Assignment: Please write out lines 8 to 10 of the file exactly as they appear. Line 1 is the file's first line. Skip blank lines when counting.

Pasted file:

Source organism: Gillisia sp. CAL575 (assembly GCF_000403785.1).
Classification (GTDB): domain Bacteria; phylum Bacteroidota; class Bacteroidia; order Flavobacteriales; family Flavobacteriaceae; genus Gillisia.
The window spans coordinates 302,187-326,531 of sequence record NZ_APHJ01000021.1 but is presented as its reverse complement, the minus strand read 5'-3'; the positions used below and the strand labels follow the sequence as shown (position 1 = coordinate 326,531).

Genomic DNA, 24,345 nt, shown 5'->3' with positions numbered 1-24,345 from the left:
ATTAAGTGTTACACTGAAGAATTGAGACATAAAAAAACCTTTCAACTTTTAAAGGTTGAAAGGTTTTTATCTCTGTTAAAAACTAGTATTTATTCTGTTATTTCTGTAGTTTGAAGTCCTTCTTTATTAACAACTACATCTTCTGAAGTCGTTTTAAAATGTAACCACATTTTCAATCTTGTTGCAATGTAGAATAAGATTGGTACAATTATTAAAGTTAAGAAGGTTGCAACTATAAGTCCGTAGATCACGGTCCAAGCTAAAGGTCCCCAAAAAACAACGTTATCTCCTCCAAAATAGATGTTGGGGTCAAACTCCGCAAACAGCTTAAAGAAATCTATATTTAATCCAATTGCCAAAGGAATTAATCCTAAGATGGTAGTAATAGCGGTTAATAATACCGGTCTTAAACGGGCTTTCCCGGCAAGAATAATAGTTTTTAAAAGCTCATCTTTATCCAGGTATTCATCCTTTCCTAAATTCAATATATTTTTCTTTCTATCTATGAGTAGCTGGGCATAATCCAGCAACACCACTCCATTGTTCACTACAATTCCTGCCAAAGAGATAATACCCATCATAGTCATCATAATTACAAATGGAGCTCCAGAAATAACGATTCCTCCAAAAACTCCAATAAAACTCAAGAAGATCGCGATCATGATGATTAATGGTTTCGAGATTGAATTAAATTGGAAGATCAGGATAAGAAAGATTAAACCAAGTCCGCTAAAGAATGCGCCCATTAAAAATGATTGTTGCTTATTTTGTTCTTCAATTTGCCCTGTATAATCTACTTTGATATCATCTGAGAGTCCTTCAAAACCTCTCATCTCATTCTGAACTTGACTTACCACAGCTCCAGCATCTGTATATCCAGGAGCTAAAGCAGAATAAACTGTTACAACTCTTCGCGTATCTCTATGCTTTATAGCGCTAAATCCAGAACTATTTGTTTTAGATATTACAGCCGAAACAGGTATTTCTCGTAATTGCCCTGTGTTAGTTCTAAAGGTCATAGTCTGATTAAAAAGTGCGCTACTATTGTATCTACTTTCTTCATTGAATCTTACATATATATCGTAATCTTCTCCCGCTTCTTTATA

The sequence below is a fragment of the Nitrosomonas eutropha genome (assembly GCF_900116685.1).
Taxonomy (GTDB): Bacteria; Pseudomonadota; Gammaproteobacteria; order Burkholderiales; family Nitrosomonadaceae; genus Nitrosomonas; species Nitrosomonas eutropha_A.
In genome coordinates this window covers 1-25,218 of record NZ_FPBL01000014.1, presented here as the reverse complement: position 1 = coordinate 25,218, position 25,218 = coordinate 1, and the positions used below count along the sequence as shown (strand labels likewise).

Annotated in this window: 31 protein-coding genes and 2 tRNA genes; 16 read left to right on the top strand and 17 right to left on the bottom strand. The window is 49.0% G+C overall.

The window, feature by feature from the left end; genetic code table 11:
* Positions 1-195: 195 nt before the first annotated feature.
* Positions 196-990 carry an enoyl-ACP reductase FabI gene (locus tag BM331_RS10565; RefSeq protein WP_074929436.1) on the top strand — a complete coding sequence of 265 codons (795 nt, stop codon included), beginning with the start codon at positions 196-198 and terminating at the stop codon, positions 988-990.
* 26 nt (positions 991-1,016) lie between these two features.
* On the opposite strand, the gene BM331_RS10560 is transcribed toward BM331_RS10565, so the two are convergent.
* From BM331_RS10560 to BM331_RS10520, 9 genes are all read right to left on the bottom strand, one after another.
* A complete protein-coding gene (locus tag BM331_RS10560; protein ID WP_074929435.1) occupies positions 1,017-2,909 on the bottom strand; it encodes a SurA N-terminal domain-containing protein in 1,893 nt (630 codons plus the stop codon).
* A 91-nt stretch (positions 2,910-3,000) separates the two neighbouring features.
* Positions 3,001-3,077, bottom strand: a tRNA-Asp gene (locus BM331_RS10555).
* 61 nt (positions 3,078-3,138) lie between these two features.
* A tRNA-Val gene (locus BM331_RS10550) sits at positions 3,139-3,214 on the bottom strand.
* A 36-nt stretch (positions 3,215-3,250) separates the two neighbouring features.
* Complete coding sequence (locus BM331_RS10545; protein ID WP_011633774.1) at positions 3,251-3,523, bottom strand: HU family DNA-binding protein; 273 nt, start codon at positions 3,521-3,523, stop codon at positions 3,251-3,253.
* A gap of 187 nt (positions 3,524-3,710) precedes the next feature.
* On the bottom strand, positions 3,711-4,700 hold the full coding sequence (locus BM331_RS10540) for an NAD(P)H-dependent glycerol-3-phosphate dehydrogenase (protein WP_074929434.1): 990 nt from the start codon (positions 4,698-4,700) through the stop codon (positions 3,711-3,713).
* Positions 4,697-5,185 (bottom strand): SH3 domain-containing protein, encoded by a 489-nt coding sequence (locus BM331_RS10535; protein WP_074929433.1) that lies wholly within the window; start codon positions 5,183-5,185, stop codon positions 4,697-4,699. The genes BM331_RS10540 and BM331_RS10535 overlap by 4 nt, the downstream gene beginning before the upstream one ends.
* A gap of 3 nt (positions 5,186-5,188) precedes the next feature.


In genome coordinates this window covers 1-25,218 of record NZ_FPBL01000014.1, presented here as the reverse complement: position 1 = coordinate 25,218, position 25,218 = coordinate 1, and the positions used below count along the sequence as shown (strand labels likewise).

Annotated in this window: 31 protein-coding genes and 2 tRNA genes; 16 read left to right on the top strand and 17 right to left on the bottom strand. The window is 49.0% G+C overall.

The window, feature by feature from the left end; genetic code table 11: